The initiative to establish community pearl-meat farms in Fiji began with a Voluntary Commitment made by J.Hunter Pearls of Fiji for World Oceans Day 2017. Round-pearl farming requires multi-million dollar investment and a level of technical expertise that rules out engagement in this industry by coastal communities except as farm labourers. Oysters for round-pearl implantation must first be grown to large size, and this takes years. Pearl-meat oysters are a new seafood product harvestable after only 1 to 1 ½ years.
It is much more accessible for meaningful community engagement as participants in the pearl industry. Pearl oysters are filter-feeders that do not pollute, their shells sequester carbon, and the floating farms attract fish, so this is aquaculture that is “nature-positive” and “climate-smart”. There are roles for both men and women. If successful, the farms offer sustainable alternative livelihoods that aid conservation efforts. Pearl-meat oysters are a high-end seafood product exportable to Asian markets, sought-after by Fiji’s tourism and hospitality industries, and the non-export grades can supply a much-needed addition of highly nutritious aquatic food locally.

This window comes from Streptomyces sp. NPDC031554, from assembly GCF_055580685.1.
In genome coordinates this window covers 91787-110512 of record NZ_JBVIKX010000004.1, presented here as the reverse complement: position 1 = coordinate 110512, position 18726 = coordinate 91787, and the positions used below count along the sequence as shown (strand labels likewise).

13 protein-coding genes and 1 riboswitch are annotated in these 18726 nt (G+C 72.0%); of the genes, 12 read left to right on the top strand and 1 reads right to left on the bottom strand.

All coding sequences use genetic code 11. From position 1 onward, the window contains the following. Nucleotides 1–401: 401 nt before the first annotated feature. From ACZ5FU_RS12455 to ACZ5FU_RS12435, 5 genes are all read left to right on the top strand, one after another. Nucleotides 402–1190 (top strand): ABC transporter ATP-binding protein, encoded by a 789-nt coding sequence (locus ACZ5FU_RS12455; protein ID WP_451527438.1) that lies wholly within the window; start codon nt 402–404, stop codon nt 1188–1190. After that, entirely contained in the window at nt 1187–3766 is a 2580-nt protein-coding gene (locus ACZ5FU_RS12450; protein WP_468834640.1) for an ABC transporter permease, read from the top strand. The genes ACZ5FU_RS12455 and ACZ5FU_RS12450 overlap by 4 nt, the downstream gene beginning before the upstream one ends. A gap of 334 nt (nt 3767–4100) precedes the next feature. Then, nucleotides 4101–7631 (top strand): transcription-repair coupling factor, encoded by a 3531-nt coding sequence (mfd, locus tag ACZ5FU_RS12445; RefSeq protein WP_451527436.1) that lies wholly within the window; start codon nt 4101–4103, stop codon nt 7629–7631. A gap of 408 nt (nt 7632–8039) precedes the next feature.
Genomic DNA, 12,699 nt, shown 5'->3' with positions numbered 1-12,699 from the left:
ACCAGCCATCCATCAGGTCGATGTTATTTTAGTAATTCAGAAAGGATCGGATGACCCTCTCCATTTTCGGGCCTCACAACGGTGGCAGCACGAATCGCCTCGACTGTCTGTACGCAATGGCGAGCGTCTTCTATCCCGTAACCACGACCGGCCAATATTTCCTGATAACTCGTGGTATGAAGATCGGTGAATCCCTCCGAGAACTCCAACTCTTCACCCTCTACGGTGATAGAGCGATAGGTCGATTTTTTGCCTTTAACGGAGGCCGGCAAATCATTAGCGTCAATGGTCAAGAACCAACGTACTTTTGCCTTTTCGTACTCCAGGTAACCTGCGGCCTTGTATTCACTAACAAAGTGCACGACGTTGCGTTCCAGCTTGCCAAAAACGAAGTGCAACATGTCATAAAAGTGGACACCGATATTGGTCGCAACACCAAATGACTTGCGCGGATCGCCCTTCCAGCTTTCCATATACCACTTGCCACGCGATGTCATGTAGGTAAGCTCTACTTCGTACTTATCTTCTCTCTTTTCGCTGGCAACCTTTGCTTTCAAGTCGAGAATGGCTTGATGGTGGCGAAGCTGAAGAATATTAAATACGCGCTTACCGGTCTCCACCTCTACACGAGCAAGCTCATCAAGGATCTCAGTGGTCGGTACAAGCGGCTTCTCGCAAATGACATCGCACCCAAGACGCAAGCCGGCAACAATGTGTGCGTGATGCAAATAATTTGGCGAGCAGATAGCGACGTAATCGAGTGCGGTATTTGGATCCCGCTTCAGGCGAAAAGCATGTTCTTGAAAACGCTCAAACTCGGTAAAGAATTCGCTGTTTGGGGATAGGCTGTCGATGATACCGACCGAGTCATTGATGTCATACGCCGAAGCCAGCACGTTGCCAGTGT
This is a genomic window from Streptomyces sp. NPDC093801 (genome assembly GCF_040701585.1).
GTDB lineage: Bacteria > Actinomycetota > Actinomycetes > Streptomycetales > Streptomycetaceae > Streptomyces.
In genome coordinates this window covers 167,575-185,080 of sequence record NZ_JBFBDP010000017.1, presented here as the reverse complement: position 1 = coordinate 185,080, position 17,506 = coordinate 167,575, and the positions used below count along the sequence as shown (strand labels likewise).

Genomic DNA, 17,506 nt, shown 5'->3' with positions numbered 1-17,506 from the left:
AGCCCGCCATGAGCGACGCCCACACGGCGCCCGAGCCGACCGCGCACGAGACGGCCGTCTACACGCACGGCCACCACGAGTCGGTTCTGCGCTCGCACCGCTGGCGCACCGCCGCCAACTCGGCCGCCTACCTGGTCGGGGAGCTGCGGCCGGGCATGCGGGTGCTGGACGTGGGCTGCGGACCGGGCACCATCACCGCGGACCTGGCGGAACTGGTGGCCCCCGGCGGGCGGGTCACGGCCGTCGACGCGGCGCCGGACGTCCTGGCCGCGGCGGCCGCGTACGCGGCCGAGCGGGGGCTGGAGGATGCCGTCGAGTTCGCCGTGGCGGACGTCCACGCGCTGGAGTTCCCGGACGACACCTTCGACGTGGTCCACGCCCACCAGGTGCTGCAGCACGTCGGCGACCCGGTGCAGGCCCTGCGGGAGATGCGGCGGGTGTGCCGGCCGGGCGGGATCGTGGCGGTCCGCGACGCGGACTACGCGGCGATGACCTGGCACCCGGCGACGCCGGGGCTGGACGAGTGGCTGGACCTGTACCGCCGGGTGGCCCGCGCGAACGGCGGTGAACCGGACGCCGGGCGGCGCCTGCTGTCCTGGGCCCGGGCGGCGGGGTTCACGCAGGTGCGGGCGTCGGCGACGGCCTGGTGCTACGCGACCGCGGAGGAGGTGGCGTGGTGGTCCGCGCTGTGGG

A four-way partnership was formed to establish this first pearl-meat farm in Fiji. The Va’ulele community provides their sea space, and has formed their own company Va’ulele Yaubula to manage the farm and provide employment to their residents. Wildlife Conservation Society WCS has facilitated the consultations and guided the legal steps necessary for the community to form a legal entity to farm pearl-meat oysters. J.Hunter Pearls supplies oyster spat from their Savusavu hatchery, and will buy back the harvest to market it in Fiji and internationally.
SPC FAME has been providing technical capacity building and technology transfer in pearl oyster grow-out.